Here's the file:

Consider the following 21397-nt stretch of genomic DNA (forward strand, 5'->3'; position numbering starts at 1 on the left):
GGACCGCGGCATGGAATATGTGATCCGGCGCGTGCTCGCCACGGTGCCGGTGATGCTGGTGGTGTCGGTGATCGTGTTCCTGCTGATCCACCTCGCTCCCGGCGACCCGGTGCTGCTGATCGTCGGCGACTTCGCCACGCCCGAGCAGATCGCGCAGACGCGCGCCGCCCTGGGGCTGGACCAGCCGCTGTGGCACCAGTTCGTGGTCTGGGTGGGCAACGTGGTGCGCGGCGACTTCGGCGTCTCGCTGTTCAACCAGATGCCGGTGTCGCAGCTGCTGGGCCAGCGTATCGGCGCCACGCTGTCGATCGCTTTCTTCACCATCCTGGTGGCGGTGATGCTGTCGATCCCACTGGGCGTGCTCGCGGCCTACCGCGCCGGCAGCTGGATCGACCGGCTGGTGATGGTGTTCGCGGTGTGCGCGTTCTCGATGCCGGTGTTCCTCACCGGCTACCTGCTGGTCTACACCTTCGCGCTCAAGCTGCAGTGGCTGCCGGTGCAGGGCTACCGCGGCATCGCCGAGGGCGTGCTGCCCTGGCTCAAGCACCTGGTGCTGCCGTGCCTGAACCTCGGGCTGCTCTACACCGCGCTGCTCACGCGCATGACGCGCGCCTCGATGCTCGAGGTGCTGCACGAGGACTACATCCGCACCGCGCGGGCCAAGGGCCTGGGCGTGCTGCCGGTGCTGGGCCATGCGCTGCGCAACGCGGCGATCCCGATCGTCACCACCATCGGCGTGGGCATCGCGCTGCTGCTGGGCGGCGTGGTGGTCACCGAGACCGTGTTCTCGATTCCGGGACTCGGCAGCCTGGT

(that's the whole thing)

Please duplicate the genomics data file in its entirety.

Consider the following 21397-nt stretch of genomic DNA (forward strand, 5'->3'; position numbering starts at 1 on the left):
GGACCGCGGCATGGAATATGTGATCCGGCGCGTGCTCGCCACGGTGCCGGTGATGCTGGTGGTGTCGGTGATCGTGTTCCTGCTGATCCACCTCGCTCCCGGCGACCCGGTGCTGCTGATCGTCGGCGACTTCGCCACGCCCGAGCAGATCGCGCAGACGCGCGCCGCCCTGGGGCTGGACCAGCCGCTGTGGCACCAGTTCGTGGTCTGGGTGGGCAACGTGGTGCGCGGCGACTTCGGCGTCTCGCTGTTCAACCAGATGCCGGTGTCGCAGCTGCTGGGCCAGCGTATCGGCGCCACGCTGTCGATCGCTTTCTTCACCATCCTGGTGGCGGTGATGCTGTCGATCCCACTGGGCGTGCTCGCGGCCTACCGCGCCGGCAGCTGGATCGACCGGCTGGTGATGGTGTTCGCGGTGTGCGCGTTCTCGATGCCGGTGTTCCTCACCGGCTACCTGCTGGTCTACACCTTCGCGCTCAAGCTGCAGTGGCTGCCGGTGCAGGGCTACCGCGGCATCGCCGAGGGCGTGCTGCCCTGGCTCAAGCACCTGGTGCTGCCGTGCCTGAACCTCGGGCTGCTCTACACCGCGCTGCTCACGCGCATGACGCGCGCCTCGATGCTCGAGGTGCTGCACGAGGACTACATCCGCACCGCGCGGGCCAAGGGCCTGGGCGTGCTGCCGGTGCTGGGCCATGCGCTGCGCAACGCGGCGATCCCGATCGTCACCACCATCGGCGTGGGCATCGCGCTGCTGCTGGGCGGCGTGGTGGTCACCGAGACCGTGTTCTCGATTCCGGGACTCGGCAGCCTGGT